Assemblywoman Valerie Vainieri Huttle (D-37) praised Gov. Phil Murphy for not renominating Superior Court Judge Marcia Silva for a tenured term. “I think Gov. Murphy’s made the right decision in not renominating Judge Silva to the Superior Court,” Vainieri Huttle said. “I think we’ve seen time and again that sexual assault survivors are retraumatized as they navigate the justice system.” Vainieri Huttle was one of more than 20 state lawmakers who called for Silva to resign after she said the alleged rape of a 12-year-old caused no physical, mental or emotional harm apart from the loss of her virginity. New Jersey Globe

The two Democrats running in the special election for State Senate and Assembly have conceded, clearing the way for GOP incumbents State Sen. Anthony Bucco and Assemblywoman Aura Dunn to return to Trenton representing the 25th Legislative District. After an update by county officials Nov. 16, Bucco’s lead over Democratic challenger Rupande Mehta stood at 9,871 votes, while Dunn’s lead over Democratic challenger Darcy Draeger is currently 6,085.

The number of voters who “cure” their mail-in ballots and who voted in the Newton Town Council race could decide which two of the three top vote-getters will be elected. The Sussex County Board of Elections has notified about 950 voters, nearly all of them vote-by-mail, that they need to provide additional information before their ballot can be opened and counted, with a deadline of Nov. 19. The unofficial vote total in Newton has newcomer Michelle Teets leading with 1,114 votes, followed by incumbent councilwoman Helen R. Le Frois who had 1,054 votes and John-Paul Coucellied with 1,090 votes. New Jersey Herald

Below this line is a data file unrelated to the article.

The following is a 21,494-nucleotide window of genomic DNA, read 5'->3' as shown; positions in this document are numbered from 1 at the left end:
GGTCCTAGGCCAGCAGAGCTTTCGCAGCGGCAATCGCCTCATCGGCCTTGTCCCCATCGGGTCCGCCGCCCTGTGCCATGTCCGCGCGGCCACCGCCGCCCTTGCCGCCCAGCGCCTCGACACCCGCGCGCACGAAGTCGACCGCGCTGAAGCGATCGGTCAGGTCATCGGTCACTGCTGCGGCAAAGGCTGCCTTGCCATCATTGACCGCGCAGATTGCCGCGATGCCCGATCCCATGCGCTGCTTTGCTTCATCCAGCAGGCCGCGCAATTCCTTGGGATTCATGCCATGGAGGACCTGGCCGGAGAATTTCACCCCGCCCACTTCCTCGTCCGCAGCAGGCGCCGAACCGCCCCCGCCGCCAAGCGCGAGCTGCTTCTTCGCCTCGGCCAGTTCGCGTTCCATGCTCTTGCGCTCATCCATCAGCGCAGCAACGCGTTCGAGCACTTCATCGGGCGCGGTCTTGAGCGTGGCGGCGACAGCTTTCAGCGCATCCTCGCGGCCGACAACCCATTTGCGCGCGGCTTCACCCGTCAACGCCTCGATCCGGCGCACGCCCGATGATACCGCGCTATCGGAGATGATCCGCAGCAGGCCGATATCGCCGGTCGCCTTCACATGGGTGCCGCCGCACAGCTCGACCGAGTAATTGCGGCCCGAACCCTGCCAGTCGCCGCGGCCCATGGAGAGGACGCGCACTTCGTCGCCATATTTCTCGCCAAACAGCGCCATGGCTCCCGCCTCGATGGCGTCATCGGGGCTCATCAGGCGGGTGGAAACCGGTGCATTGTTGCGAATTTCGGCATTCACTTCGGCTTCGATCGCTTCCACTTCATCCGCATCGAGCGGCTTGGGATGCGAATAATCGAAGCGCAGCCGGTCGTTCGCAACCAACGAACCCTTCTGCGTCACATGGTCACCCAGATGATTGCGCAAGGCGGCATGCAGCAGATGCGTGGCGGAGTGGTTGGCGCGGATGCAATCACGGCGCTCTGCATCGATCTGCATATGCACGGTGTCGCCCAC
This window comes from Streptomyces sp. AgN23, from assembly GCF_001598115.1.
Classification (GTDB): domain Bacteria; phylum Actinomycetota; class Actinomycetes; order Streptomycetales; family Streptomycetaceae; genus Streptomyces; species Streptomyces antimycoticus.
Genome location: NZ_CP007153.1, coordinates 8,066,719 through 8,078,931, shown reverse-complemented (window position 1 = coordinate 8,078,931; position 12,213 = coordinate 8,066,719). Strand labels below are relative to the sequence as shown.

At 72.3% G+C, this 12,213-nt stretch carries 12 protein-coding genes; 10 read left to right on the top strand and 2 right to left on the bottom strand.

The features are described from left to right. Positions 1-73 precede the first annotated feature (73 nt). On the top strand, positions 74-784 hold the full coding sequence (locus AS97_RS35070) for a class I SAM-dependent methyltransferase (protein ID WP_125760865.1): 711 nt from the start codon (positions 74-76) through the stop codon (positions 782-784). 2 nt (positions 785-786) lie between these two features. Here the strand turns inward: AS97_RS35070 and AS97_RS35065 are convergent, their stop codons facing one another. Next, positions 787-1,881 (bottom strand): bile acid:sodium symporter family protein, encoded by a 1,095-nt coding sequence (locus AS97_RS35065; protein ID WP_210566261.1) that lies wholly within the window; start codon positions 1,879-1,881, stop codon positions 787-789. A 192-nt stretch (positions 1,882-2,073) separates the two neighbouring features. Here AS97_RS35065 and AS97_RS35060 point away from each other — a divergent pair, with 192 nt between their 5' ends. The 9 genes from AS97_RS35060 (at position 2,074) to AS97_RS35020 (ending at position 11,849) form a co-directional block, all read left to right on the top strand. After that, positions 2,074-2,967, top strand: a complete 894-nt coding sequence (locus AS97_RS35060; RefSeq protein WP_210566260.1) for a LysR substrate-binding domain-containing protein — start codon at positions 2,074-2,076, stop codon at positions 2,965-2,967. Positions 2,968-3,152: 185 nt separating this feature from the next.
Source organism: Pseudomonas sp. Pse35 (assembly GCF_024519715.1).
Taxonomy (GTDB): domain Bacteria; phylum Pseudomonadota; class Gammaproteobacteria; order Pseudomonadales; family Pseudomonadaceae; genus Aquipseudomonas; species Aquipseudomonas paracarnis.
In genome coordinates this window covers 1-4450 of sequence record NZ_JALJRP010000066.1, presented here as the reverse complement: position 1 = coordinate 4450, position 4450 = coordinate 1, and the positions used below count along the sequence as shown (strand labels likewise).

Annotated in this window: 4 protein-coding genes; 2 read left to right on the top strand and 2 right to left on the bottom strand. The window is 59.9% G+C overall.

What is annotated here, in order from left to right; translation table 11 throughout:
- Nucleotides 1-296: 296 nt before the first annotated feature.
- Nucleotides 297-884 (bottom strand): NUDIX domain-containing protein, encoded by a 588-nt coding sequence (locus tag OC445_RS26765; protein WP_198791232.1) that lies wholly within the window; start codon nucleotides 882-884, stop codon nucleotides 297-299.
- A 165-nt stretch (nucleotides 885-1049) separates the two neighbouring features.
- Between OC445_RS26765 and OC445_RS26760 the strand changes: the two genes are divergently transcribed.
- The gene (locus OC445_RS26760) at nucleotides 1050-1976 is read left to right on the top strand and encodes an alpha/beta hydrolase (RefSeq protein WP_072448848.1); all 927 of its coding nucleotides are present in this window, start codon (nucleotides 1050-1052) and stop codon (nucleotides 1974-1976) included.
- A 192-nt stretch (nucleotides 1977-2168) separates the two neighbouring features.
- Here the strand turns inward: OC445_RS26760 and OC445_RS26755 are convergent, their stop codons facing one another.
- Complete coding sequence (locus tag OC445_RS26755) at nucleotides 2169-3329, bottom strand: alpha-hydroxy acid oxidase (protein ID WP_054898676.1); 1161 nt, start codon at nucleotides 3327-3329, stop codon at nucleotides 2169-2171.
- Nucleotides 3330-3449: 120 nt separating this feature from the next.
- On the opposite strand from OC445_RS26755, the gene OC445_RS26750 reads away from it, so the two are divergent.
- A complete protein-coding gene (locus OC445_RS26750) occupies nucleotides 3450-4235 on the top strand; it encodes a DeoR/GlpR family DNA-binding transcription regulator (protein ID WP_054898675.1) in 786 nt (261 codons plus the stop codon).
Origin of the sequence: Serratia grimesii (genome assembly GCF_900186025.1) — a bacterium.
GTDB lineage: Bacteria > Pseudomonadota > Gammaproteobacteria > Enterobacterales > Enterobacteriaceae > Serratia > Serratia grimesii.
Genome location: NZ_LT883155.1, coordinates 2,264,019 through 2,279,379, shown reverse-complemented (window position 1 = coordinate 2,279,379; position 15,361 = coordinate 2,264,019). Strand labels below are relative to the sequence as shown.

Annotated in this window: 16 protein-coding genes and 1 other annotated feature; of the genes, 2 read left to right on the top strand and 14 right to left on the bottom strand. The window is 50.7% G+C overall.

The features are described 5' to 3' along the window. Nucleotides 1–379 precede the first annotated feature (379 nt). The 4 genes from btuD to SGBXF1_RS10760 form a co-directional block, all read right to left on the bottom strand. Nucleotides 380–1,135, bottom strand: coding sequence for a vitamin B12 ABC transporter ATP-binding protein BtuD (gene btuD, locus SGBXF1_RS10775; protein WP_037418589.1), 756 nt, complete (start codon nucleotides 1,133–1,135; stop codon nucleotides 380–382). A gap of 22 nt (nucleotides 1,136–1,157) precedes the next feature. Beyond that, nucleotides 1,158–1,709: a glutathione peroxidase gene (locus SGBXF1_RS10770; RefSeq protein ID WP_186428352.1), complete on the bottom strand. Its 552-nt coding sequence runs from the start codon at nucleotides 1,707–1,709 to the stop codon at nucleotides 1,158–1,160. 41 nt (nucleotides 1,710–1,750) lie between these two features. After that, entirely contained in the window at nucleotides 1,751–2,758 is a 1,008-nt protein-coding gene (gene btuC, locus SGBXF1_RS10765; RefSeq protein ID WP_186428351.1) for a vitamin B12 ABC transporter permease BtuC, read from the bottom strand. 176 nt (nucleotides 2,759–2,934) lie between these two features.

The five new Democratic members of the Legislative Apportionment Commission agreed in writing to vote as a block to avoid any deals with Republicans in drawing a new map. The appointees—Essex County Democratic Chairman LeRoy Jones, Senate President Steve Sweeney, former McGreevey Chief of Staff Gary Taffet, West New York Commissioner Cosmo Cirillo and Fairview Borough Administrator Diane Testa—signed an eight-point agreement that would bind them to a final map approved by a majority of the Democratic members. New Jersey Globe

Academy Bus LLC allegedly defrauded NJ Transit (NJT) by not reporting missed bus trips, according to a lawsuit filed by Attorney General Gurbir S. Grewal. The state is intervening in a whistleblower lawsuit against the company. The suit alleges Academy defrauded NJT by more than $15 million by vastly underreporting the number of scheduled trips the company missed. Additionally, the company charged fees for hours and miles driven, even though those trips never happened.

Gov. Phil Murphy’s administration is expected to sign off on a debt sale that will bring in more than $4 billion to help sustain the state budget during the lingering coronavirus pandemic. The general-obligation bond issue was priced a day earlier than had been expected due to strong interest among investors. The total interest cost of the tax-exempt debt issue, pending final approval from administration officials, is expected to be just under 2%. NJ Spotlight News

And finally…Montclair’s historic Crane House a top contender for nation’s best holiday home display. The Record